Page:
While planning a wedding, it's hard to imagine how surreal the day after feels; to me, it almost felt like none of it had happened.  The photos and video help me realize a) it really happened and b) all that work was totally worth it.  Truly--it goes by in the blink of an eye and you'll want hard evidence to remember it by (a hangover doesn't count as hard evidence).  They even caught a lot of moments I didn't witness, so looking at their work felt like having two extra sets of eyes on the day.

Bonus: both of them were both super amazing to work with professionally AND really great people.  It's pretty rad when your wedding vendors are people you would hang out with.

Hire an awesome DJ but not necessarily a wedding DJ

Speaking of rad people...

Maybe if you live in L.A., there are amazing wedding-specific DJ's whose work is their craft rather than a job to earn a little extra on the side.  I didn't find any of those in my neck of the woods (though admittedly my search wasn't exactly exhaustive).  We were going to do an iPod playlist and call it good, but then we heard the person we ended up hiring (DJ Mojo Jojo) spinning at a local event and were totally taken with his work.  He agreed to do our wedding even though he wasn't specifically a wedding DJ.  HE WAS SO GOOD and a key piece of making it a good party.  I loved that he played unexpected (for weddings) music (old soul and funk, mostly) and didn't interrupt with any talking.  I know that sounds awful, but I have yet to think, "Wow!  He did a really good job of talking over the music!" about a wedding DJ.  He doesn't have  web site but if you want his info, let me know!  Music is important!  You don't have to settle for the standard cheese ball.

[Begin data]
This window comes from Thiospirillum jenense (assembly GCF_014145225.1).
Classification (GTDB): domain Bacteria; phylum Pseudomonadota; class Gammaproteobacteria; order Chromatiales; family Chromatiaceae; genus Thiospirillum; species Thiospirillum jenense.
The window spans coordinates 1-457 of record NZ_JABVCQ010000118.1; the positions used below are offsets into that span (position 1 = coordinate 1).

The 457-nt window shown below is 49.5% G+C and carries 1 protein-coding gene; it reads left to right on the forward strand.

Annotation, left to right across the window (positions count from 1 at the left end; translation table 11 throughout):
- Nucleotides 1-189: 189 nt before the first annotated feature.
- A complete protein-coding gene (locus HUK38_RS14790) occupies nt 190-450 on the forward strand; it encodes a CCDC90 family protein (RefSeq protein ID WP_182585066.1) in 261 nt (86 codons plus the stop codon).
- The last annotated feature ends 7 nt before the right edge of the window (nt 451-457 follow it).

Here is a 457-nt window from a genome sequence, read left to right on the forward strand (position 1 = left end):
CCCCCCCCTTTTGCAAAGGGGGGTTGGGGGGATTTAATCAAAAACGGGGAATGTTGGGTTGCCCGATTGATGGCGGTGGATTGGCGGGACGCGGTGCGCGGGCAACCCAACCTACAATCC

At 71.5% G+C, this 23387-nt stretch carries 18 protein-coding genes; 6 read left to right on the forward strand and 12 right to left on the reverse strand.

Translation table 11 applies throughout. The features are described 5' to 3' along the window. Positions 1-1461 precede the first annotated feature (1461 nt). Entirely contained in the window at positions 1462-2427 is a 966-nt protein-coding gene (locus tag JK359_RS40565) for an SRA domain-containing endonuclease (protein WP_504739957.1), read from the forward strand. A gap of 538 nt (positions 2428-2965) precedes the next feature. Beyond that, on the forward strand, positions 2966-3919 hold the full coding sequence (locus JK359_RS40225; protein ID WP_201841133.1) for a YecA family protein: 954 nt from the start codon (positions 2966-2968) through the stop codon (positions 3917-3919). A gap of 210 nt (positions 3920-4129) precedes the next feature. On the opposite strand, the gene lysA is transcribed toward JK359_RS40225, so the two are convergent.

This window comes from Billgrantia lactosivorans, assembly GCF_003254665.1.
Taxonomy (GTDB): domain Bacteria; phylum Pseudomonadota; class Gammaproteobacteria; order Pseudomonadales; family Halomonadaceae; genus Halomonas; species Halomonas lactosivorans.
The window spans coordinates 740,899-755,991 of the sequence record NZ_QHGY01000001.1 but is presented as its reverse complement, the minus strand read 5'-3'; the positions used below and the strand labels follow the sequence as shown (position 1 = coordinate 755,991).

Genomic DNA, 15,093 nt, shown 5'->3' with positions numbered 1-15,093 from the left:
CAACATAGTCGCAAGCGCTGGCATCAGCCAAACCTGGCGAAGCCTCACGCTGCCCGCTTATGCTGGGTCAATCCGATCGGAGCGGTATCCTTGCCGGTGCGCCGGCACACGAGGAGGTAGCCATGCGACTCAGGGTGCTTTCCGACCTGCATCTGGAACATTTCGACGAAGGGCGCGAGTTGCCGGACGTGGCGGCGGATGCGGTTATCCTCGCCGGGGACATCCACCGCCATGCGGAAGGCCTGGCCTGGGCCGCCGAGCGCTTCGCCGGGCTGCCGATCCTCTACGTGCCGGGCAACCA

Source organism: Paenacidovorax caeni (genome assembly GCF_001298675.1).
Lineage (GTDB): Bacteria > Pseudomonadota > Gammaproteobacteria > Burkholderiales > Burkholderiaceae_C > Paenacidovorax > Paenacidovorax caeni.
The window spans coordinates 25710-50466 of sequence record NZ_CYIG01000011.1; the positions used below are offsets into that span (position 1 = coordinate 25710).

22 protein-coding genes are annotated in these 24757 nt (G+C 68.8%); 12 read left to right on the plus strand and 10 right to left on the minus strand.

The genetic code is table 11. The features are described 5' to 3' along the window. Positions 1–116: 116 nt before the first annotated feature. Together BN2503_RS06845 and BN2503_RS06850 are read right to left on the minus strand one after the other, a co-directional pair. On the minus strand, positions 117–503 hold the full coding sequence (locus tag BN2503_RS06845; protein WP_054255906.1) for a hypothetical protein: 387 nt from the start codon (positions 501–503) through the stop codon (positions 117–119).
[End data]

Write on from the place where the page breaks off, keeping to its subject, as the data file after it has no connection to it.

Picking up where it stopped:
Hire talented people and let them do their thing